The Submarine Pool Cover

Photo of Floatek pool cover in use
Floatek pool cover deployed in cover mode with floating tiles locked in place.
Rendering showing Floatek pool cover
These three images show the movement of the Floatek cover as it submerges and falls to the bottom, where it takes up position as the swimming pool floor.
Rendering showing Floatek pool cover Rendering showing Floatek pool cover

Even the most ardent proponents of automatic pool covers will admit that the technology hasn’t seen significant innovation over the past several years. That looks to change in the near future when an entirely new concept in auto covers comes to the market.

It’s called Floatek, an invention from Ami Kolechstein of Vancouver, Canada. The concept is based on the use of inflatable, interlocking tiles that fit together to form a cover that provides both the safety and energy savings typical of traditional automatic pool covers.

It’s an elegantly simple concept that uses buoyancy and gravity rather than hydraulics or electric motors to deploy and retract the cover. When the pool is open, the cover rests on the floor of the pool. When it’s time to cover the pool, the tiles are filled with a very small amount of air, just enough so they become buoyant and float up like a submarine coming to the surface. Once on the surface, a flexible pontoon around the perimeter of the cover inflates to lock it into place. Then, when users are ready to open the pool, the air is removed, allowing the cover to sink back to the bottom.

Kolechstein was prompted to invent the system as a result of a proposal he made to Vancouver’s Park Management Board to transform an outdoor swimming pool at the city’s Stanley Park into a 30,000-square-foot public “hot spa,” an idea based on a European trend toward hotwater pools. Although city officials liked the idea, the project hit a big snag due to the cost of heating the water. Researching cover options with mechanical engineers and pool cover companies, Kolechstein discovered there were no automatic covers available anywhere in the world that were large enough to cover the pool.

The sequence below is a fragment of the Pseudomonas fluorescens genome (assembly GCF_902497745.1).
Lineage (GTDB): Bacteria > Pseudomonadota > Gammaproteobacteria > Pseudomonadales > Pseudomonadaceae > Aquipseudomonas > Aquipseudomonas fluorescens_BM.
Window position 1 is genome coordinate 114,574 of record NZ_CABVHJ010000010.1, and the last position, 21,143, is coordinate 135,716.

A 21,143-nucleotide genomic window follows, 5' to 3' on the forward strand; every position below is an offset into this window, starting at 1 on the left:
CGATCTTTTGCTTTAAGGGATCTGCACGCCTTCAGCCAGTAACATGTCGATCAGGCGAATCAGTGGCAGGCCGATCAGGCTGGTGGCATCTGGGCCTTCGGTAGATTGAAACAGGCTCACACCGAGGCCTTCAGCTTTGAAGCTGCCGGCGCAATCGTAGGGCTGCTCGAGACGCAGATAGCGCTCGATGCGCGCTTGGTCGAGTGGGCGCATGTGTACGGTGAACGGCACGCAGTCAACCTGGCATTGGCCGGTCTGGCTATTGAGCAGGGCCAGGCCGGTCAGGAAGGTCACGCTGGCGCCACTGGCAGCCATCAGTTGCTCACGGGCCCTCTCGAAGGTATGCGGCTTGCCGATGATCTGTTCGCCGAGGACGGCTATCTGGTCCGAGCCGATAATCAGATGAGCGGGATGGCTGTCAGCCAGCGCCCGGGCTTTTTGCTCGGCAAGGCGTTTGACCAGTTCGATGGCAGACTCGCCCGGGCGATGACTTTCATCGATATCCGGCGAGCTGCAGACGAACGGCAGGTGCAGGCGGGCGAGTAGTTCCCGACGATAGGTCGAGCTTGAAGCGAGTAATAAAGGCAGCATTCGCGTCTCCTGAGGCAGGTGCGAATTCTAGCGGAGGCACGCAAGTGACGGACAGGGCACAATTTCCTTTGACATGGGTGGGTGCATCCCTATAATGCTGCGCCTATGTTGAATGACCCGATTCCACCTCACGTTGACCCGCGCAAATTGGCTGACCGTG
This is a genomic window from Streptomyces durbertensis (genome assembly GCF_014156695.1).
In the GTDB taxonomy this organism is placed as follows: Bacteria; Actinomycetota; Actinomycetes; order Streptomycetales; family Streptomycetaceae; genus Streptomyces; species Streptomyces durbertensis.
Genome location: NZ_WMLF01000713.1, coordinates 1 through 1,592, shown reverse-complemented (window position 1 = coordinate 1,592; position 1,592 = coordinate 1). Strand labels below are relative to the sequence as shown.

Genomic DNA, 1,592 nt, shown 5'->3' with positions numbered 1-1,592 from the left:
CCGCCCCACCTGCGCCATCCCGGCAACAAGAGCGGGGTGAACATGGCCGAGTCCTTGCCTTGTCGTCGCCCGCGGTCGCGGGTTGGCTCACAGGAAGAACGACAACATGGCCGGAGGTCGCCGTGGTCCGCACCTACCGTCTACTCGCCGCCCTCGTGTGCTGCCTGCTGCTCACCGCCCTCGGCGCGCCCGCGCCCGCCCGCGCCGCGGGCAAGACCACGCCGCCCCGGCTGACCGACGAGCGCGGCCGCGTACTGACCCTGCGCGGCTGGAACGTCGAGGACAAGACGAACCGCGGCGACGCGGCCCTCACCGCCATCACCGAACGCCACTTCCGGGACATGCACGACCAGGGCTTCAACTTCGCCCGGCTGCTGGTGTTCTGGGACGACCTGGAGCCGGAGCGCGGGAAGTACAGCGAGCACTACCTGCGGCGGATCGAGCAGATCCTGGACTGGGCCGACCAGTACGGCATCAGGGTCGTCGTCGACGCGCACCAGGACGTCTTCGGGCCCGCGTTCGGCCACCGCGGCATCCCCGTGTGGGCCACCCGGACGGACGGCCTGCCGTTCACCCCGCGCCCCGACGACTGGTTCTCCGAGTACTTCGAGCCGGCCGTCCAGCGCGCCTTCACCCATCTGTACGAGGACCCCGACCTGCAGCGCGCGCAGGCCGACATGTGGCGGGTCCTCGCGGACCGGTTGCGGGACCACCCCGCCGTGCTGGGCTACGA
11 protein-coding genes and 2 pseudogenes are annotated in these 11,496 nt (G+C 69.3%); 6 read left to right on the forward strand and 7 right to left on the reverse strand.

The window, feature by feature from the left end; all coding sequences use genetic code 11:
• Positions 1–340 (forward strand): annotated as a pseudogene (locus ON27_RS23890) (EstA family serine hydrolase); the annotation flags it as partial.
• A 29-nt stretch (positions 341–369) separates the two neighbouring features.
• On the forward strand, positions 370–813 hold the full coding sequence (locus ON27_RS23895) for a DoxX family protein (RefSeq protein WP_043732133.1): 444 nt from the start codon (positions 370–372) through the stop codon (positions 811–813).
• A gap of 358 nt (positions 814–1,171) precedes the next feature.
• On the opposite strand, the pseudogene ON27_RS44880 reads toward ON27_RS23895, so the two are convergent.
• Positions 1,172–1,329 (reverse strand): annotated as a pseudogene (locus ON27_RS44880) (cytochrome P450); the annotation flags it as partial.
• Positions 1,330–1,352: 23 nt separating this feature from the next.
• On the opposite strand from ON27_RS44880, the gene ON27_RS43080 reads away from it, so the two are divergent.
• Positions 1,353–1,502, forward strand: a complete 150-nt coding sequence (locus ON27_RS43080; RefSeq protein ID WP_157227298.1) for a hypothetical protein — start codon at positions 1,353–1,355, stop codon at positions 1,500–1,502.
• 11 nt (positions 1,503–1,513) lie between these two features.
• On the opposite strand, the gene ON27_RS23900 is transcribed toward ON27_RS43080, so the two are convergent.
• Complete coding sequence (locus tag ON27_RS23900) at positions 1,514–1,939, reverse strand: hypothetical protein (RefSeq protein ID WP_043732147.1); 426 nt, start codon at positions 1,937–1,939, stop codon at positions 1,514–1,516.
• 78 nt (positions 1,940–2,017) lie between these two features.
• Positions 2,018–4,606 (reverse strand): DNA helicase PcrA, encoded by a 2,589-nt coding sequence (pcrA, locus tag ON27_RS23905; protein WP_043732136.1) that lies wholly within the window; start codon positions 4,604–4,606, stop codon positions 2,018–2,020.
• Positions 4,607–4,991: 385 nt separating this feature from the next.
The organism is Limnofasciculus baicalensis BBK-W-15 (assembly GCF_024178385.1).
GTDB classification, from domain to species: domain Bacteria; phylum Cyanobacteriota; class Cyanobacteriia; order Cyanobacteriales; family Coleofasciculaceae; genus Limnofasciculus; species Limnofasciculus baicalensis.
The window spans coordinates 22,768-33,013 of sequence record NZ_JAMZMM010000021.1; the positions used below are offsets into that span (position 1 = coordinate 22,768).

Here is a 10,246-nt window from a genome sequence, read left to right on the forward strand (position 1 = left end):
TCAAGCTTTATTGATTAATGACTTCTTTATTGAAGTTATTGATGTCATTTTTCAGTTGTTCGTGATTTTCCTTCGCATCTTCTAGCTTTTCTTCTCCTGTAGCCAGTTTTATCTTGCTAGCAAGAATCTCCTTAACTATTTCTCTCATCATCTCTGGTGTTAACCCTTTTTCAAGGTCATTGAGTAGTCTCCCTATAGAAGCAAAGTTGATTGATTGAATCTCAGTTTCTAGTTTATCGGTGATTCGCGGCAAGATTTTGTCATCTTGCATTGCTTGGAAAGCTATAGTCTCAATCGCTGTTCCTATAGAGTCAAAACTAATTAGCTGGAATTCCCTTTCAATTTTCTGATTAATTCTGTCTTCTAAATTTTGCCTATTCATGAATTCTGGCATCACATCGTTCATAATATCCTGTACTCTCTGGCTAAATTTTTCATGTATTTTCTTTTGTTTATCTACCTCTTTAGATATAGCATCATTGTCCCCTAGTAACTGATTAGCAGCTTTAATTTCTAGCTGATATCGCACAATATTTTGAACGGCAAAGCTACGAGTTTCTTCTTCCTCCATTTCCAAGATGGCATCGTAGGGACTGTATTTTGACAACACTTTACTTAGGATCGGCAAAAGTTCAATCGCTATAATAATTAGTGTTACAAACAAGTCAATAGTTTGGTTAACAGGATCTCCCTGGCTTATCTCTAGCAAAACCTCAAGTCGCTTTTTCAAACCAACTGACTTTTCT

That was when he decided to develop a cover system that could be used on any size pool, yet remain affordable and easy to install on existing pool structures. Kolechstein shared his idea with the Stanley Park pool manager, who encouraged him to pursue the innovation, noting an ample market for such a product.

“Installing an automatic cover on an existing pool is an expensive process,” he says. “That’s left homeowners and commercial pool managers with bubble thermal covers, which are inconvenient to use and provide no safety. Floatek can not only be made to fit pools of any size or shape, new or existing, but it can provide a return on investment within approximately three years. It functions both as a safety cover and insulator to dramatically reduce heat loss due to evaporation.”

The system is operated using a combination air-compressor/vacuum unit installed at the equipment pad to inflate and deflate the tiles. Air is delivered to the cover via a quarter inch tube run through the main-drain plumbing. Metal guide poles are installed in the pool to control the cover as it moves up and down.

Kolechstein is currently seeking NSF and ASTM compliance certification, which he anticipates securing in the next few months with production beginning in 2015.

Learn more about the cover in the video below:

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